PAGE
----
Split opinion reflects the range of views in the marketplace and results suggest that a flexible approach from the Accounting Standards Board when it provides guidance on pension scheme accounting next year would be welcomed.
Half of pension schemes believe their pension liabilities should form part of their annual accounts and be subject to audit, according to a KPMG survey of 250 major pension schemes with assets ranging from £100m to over £1bn. But the other half take the opposite view, finds the KPMG survey. And according to KPMG, this divergence of opinion presents a challenge to accounting standards setters in determining the rules for pensions accounting.
Kevin Clark, Associate Partner in Pensions Audit at KPMG in the UK, commented: “This split opinion reflects the range of views in the marketplace and the results suggest that a flexible approach from the Accounting Standards Board when it provides guidance on pension scheme accounting next year would be welcomed.”
Accounting for pension scheme liabilities
Currently only scheme investments and scheme transactions are included in scheme financial statements and subject to an annual audit with the liabilities being dealt with in the actuarial valuation. The Accounting Standards Board (‘ASB’) is currently developing proposals to bring UK accounting into line with International Financial Reporting Standards.
Under international accounting there are three options for dealing with actuarial liabilities:
The ASB has indicated they will provide guidance on pension scheme accounting in an exposure draft to be issued early this year. The results of the KPMG survey suggest that a flexible approach, incorporating the options available under international accounting rules, would be widely supported. There has been considerable deliberation about whether the actuarial liabilities should form part of the annual audited accounts to give a more rounded picture of the financial situation of pension schemes. The Pensions Regulator, the Pensions Research Accountants Group (setters of the Statement of Recommended Practice on financial reports of pension scheme) and the Accounting Standards Board have all conducted reviews on this matter, with varying views and outcomes.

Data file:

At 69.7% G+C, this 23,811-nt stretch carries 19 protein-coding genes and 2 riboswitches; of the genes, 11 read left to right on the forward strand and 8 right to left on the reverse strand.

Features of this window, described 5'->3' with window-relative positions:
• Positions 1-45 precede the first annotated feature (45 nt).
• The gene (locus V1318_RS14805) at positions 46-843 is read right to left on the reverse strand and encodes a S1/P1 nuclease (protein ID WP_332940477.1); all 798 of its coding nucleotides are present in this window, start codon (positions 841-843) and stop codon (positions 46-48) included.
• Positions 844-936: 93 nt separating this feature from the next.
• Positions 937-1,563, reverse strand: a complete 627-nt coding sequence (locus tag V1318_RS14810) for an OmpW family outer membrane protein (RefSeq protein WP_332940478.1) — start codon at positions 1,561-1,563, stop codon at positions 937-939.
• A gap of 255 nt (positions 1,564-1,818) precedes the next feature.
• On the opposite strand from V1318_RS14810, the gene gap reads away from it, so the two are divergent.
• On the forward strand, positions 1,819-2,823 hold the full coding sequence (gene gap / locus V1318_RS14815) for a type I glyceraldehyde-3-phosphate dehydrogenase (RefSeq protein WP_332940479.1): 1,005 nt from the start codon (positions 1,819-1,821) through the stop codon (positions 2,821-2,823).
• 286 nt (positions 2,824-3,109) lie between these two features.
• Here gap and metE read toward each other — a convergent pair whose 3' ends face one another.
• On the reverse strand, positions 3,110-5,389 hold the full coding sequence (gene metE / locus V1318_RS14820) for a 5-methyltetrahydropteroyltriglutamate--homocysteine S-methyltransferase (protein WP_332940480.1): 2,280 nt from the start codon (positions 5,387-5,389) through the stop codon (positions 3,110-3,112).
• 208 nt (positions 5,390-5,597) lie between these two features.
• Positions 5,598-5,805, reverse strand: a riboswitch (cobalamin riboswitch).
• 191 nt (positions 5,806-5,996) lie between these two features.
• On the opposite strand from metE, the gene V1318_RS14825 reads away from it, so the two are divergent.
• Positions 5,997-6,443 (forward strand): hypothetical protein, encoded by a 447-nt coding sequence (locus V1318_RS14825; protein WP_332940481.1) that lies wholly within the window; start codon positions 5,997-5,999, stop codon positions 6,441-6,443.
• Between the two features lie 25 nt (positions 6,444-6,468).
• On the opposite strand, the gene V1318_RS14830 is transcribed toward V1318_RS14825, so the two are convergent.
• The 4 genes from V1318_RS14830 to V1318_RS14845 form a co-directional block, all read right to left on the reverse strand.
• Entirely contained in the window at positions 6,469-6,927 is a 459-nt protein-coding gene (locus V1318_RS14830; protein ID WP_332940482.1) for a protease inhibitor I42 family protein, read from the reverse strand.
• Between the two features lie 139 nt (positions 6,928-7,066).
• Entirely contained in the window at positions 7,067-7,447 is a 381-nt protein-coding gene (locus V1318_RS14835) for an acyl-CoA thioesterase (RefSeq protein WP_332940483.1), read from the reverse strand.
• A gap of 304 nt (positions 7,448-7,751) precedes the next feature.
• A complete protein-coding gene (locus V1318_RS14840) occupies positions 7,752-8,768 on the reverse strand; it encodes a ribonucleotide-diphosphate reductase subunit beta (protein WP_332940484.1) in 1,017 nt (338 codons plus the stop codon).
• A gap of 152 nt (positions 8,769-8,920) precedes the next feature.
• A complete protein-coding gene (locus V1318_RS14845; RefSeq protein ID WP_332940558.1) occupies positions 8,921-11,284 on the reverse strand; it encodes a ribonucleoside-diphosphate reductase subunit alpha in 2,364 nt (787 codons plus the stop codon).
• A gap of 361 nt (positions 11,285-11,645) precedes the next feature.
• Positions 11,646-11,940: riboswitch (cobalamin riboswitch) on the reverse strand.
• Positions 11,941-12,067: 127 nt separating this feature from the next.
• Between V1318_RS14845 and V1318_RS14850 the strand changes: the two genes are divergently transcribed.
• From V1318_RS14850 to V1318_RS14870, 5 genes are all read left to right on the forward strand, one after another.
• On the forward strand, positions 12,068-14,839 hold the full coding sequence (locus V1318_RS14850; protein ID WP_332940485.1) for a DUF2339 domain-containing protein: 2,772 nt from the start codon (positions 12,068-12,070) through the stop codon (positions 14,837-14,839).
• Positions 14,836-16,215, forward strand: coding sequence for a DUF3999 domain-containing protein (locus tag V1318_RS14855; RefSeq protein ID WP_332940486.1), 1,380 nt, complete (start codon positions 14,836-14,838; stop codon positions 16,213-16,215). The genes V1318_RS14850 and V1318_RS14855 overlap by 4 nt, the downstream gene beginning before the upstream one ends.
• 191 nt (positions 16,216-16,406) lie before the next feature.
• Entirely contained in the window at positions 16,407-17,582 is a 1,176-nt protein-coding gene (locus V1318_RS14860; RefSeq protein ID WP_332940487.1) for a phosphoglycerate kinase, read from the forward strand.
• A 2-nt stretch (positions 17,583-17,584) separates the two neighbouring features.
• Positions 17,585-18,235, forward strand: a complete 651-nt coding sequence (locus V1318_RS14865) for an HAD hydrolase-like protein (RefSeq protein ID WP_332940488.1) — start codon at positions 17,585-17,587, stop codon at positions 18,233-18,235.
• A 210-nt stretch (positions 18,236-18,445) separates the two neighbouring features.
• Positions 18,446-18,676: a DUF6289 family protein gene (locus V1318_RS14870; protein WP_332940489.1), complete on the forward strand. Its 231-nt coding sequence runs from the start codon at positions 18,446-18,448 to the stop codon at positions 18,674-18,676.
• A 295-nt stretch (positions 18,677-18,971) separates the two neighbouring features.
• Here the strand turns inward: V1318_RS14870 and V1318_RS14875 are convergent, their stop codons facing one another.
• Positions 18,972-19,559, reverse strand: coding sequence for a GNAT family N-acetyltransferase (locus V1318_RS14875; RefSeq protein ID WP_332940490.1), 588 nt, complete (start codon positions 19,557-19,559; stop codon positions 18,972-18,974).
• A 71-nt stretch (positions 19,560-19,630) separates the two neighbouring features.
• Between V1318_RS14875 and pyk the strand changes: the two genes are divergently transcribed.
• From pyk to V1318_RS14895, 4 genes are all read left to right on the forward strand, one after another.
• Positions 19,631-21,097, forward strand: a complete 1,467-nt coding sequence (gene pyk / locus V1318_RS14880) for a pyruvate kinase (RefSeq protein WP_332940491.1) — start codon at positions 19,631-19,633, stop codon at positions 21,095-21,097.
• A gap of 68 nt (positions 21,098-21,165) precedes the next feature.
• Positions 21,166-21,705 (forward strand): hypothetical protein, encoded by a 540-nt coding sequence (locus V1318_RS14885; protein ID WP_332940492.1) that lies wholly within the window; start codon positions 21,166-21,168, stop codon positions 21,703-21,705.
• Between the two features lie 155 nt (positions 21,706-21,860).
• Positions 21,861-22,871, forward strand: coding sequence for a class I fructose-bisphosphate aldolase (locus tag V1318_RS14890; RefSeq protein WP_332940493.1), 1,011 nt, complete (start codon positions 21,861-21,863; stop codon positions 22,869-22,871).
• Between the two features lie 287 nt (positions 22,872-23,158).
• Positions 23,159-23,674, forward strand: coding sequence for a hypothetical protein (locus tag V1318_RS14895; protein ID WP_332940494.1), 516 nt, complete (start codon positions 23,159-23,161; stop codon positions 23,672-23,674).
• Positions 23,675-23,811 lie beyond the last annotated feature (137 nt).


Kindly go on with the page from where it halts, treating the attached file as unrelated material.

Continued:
Incorporating liabilities into the audited balance sheets of pension schemes brings both advantages and disadvantage summarised below:
Kevin Clark concluded: “Unfortunately, there doesn’t seem to be a ‘one size fits all’ approach here but hopefully the ASB can find a solution that can accommodate the varying needs of differing pension schemes.”
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KPMG Pensions Assurance
KPMG currently audits the accounts of over 900 UK pension schemes. It has a UK-wide pensions audit practice and provides additional assistance to pension schemes via pensions assurance, tax, investment, restructuring, and trustee and corporate consultancy services.
KPMG LLP, a UK limited liability partnership, is a subsidiary of KPMG Europe LLP and operates from 22 offices across the UK with nearly 11,000 partners and staff. The UK firm recorded a turnover of £1.6 billion in the year ended September 2010. KPMG is a global network of professional firms providing Audit, Tax, and Advisory services. We operate in 150 countries and have more than 138,000 professionals working in member firms around the world. The independent member firms of the KPMG network are affiliated with KPMG International Cooperative ("KPMG International"), a Swiss entity.
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This article represents the views of the author only, and does not necessarily represent the views or professional advice of KPMG in the UK.